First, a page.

I recently did an exchange with new critter. And I was worried--not only did I not know what kind of parent she was, but would I be a good sitter for her? Would I love her child and know how to tell her when her child misbehaved? "We don't put our hands on the stove at my house..." Or would I let her child run rampant? Permissive parenting has never been my style. In the end, her baby was a delight. I loved the baby. I wasn't all that graceful in telling her my thoughts--I let the worry get in the way. However she was graceful in critiquing my baby. She was an extremely capable sitter--honest, reflective and respectful.

So, thanks R, for pointing out the seediness, and thanks E, for the honest feedback.

And thank you both, for never once saying (yet), "Dear God, what IS that thing?"

What kind of parent and sitter are you? What kind of sitter do you prefer for your baby?

Thursday, October 15, 2009

In The Beginning There Was...

There is a first paragraph contest going on at Nathan Bransford's blog this week. Yesterday, Nathan followed up with a discussion of what makes a good first paragraph of a novel. For me, I think that a first paragraph should convey voice and theme and immediately ground the reader. I read some of the comments at Nathan's blog, and I love what this person, Mark Cecil, wrote. His name wasn't clickable, so I haven't gotten the okay to post this, so I hope he doesn't mind.

Mark Cecil said...
A feeling that the author is going to take care of you. To lead you along. That he is saying: here is what my story is going to be about. Here is how I'm going to tell it. Relax. You're in my hands now. We will have ups and downs, we will have surprises and dissapointments, but i will lead you through it all, like a guide in a strange land.

So, what do you think makes for a good opening?

Tuesday, October 13, 2009

Monday Meeting

Yes, I know that it is Tuesday. But yesterday got sucked into the holiday vortex, and while I knew (kind-of) that it was Monday, it felt like Sunday. My whole week was thrown off. So today, in my universe, it's Monday. Hopefully everyone can deal with that.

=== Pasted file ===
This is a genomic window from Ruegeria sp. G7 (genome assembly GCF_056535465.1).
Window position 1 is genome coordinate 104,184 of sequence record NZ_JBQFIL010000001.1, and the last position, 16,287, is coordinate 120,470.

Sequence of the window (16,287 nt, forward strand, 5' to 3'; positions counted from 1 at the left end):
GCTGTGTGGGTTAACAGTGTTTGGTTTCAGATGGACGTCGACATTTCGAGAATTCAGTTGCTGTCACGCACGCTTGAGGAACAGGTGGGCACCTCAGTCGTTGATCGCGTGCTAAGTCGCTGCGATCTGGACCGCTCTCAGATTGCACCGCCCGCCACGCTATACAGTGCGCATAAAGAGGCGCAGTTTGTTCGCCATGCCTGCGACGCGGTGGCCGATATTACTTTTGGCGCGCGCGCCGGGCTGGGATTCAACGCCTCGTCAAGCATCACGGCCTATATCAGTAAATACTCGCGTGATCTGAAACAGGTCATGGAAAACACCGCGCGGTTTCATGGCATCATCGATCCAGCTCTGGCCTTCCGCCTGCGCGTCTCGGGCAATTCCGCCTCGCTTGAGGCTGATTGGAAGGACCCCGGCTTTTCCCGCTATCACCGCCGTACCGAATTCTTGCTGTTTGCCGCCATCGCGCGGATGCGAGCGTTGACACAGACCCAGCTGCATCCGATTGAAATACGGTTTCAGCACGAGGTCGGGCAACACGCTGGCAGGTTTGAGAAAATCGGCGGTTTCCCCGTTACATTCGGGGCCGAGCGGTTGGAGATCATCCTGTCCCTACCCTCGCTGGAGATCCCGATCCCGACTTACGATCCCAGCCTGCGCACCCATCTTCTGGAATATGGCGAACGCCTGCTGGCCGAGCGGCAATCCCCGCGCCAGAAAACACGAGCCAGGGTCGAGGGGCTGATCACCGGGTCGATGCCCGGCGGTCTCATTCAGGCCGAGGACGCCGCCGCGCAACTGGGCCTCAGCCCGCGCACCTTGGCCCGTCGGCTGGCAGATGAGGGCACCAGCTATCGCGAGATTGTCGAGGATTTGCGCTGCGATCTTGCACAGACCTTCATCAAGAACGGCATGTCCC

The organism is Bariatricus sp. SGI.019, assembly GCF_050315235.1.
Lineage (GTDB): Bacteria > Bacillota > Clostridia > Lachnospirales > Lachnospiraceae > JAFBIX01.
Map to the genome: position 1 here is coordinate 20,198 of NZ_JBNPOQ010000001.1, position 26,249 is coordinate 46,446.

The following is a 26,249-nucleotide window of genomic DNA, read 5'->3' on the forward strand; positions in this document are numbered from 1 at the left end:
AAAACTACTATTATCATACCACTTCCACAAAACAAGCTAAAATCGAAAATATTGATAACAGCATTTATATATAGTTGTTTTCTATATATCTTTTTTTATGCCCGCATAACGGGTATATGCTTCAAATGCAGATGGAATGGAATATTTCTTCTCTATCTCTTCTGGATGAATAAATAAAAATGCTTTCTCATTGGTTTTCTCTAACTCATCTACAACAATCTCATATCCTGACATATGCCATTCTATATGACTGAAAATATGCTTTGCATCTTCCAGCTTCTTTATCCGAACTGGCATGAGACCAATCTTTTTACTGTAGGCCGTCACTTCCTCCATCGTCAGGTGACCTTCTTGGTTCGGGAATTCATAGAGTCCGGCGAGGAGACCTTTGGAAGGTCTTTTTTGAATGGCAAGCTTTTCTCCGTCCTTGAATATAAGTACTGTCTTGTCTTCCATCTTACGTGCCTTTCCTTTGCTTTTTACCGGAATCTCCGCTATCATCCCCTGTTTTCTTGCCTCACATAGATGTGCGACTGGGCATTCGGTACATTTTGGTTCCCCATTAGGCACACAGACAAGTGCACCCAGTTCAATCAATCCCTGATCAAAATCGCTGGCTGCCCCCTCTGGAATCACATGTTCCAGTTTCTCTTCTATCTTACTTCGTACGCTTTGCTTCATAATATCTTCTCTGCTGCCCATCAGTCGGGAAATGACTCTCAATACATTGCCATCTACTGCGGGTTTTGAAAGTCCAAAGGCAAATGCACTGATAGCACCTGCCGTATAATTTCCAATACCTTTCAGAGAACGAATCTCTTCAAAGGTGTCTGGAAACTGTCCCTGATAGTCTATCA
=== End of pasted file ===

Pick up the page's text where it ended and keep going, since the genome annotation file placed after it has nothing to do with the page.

This week, I'm chugging ahead with revisions. I have a few more things to input into the first half, and some sequence changes. And this past weekend I cut some thirty pages from the second half. I am acutely aware that I am writing for MG, and that even some of the action is unnecessary. So, thirty pages of good stuff is out. I'm definitely moving forward.

And, I was surprised to find myself writing (on a blog comment) that I was enjoying the revision process. I was surprised to write it, and more surprised to find that it was true. So, maybe I can do this writing thing.

What goals do you have for this week? What's surprising you this week?

Wednesday, October 7, 2009

Cherry Pie

I'm rereading Madeleine L'Engle's journal, A CIRCLE OF QUIET, and I cherish her story of how she decided to stick out the writing life, after ten years of writing book after unpublished book. (The following excerpts are from pages 20-21 for those who want to follow along.)

But during that decade when I was in my thirties, I couldn't sell anything. If a writer says he doesn't care whether he is published or not, I don't believe him. I care. Undoubtedly I care too much. But we do not write for ourselves alone. I write about what concerns me, and I want to share my concerns. I want what I write to be read. Every rejection slip--and you could paper walls with my rejection slips--was like the rejection of me, myself, and certainly of my amour-propre.

Madeleine recounted all the reasons the publishers gave for turning her novels down. For example, publishers rejected A Wrinkle In Time, in part, because they couldn't figure out whether it was a book for adults or children. Thank goodness for today's YA distinction! Other books were rejected because they began with a death, or were too moral. She believed that the tide would turn when she turned forty. So, on her fortieth birthday, when she received the rejection of a novel which had spent enough time at a publication house to give her hope, she was crushed.